Piloting your way through the danger zone
Learning has many variables and paths that you might follow as you travel to mastery of a skill. The skill could be one of mathematics, problem solving, or even being a pilot or a Jedi.
While this graphic is only a learning model, we can see three distinct zones that could yield interesting thoughts as one analyzes the concept of learning.
The first phase is the Beginner Zone
Here you find yourself excited to learn and with so little knowledge of the topic that you don’t even know what transferable skills or talents apply to this learning quest. With this said, you may underestimate what you know and how much there is to know on the topic. You will be fixated on acquiring knowledge and teachers to guide you.
The second phase is the Danger Zone
As time or as expertise grows, you will transition into the danger zone. Here, some students believe they no longer need their teacher or sensei. They believe they are better and more knowledgeable than the master that trained them. You can see this zone characterized in the movie Star Wars, Attack of the Clones where Anakin Skywalker (soon to be Darth Vader) began to believe he was better than the Jedi Expert and Sensei Obi Wan. This misunderstanding cost him his hand and led him to the dark side. We also see this Danger Zone in aviation around the 250 hour of experience mark. At this point a lot of pilots begin to feel too comfortable in the airplane. They skip checklists and tend to get a little gutsy with their personal flight limits. Sooner or later, it catches up to them and they are either scared straight or wind up as an National Transportation Safety Board (NTSB) report. The Federal Aviation Administration accidents statistics also support the danger found in this zone. In the work place or on the conference scene this zone is demonstrated by the "know it alls" that want the world to see that they are "experts" with out the understanding to realize what they do not know on the topic. The point is if you do not recognize this phase it could cost you your hand, your career, or your life.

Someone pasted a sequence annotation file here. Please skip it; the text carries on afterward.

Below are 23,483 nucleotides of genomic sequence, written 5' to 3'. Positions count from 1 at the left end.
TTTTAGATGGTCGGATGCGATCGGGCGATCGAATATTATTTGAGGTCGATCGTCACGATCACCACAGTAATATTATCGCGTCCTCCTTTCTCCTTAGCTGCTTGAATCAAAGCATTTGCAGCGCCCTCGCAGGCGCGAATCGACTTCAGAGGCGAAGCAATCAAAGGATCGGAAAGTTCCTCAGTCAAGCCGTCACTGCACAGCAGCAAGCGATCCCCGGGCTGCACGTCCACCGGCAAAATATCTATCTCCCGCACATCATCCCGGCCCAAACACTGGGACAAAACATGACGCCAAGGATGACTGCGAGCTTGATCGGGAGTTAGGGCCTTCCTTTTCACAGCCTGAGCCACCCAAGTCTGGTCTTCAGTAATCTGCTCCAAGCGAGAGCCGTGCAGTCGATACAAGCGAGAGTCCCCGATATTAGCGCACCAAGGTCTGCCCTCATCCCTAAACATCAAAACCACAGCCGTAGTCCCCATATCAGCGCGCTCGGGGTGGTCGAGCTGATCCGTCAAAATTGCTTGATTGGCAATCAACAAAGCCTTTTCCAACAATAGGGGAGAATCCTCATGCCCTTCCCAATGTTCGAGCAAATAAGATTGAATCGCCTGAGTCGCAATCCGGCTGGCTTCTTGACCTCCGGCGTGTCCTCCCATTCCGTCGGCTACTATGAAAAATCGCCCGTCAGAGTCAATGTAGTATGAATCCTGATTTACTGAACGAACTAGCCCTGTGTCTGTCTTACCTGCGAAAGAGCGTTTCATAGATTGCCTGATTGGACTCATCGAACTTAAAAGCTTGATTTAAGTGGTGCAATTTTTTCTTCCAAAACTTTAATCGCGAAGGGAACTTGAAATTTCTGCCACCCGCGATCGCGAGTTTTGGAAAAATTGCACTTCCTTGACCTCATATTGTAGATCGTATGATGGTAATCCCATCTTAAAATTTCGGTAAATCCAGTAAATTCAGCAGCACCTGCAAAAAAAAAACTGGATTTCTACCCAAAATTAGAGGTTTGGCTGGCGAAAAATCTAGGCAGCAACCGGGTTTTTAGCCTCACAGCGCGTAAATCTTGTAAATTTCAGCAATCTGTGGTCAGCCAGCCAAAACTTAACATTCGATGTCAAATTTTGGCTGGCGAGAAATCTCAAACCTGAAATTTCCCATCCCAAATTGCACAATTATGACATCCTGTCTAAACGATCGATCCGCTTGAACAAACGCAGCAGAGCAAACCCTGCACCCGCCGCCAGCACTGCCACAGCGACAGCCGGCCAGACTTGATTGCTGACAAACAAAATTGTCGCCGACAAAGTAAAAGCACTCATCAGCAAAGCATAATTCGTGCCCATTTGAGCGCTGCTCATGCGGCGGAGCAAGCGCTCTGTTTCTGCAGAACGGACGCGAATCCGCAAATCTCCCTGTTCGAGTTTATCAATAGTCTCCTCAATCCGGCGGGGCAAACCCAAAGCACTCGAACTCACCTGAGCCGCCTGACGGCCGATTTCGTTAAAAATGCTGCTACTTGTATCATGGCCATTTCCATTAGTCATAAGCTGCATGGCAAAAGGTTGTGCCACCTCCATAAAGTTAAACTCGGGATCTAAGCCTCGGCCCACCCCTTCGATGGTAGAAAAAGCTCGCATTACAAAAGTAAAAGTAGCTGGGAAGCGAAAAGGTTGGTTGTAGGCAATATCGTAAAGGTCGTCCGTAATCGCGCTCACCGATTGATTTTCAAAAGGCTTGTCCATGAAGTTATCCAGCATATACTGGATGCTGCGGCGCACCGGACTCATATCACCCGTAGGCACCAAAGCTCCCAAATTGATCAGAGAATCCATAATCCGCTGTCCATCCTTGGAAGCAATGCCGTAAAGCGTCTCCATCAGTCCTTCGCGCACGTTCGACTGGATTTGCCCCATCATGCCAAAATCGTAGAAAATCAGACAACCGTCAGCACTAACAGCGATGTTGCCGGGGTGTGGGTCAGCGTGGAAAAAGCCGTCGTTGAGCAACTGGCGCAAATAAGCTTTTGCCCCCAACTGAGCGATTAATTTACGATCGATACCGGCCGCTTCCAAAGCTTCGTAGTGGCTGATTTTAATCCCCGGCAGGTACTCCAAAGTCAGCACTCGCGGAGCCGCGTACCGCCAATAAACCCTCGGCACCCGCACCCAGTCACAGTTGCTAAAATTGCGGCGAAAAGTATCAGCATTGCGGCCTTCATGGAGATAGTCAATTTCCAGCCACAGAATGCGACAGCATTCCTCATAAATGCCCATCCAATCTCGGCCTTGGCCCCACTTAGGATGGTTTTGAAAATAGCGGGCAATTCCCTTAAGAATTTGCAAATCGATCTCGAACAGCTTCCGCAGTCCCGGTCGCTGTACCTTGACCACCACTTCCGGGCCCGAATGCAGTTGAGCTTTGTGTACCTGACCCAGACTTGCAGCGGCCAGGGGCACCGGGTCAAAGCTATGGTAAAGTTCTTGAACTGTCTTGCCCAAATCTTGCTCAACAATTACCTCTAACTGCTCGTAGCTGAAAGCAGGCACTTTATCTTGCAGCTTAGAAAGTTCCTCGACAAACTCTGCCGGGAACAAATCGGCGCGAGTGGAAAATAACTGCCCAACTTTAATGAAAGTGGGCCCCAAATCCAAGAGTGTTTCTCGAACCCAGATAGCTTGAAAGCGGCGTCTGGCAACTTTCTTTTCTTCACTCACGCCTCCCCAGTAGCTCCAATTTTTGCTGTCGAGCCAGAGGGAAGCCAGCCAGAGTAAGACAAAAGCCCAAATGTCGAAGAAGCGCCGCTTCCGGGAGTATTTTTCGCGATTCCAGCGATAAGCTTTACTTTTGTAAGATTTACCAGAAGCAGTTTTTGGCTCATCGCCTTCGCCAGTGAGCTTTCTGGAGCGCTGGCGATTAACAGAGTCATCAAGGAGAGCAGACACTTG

The third phase is the Expert Zone
At some level of maturity the learner realizes that what he or she knows is only a trace of the knowledge that exist in the area of study. This "humblization" of the learner allows them to transition to the Expert Zone. In Malcolm Gladwell 2008 book "Outliers," he wrote that "ten thousand hours is the magic number of greatness." Now we know that not everyone will be an virtuoso at everything by 10,000 hours but I would contend that they stand a good chance of being in the expert zone. They know many if not most of the areas of the body of knowledge (BOK) and they can see that there is so much to learn about each of those elements of that BOK. They continue to strive to learn and grow in the topic as they travel this zone.
Where are you with the items your are studying. Are you in the Danger Zone in any of your pursuits?
May the force be with you on your learning journey and be safe young Jedi.
-Shon Isenhour is a founding partner at Eruditio. This article originally appeared on ReliabilityNOW. Eruditio is a CFE Media content partner. Edited by Erin Dunne, production coordinator, CFE Media, email@example.com.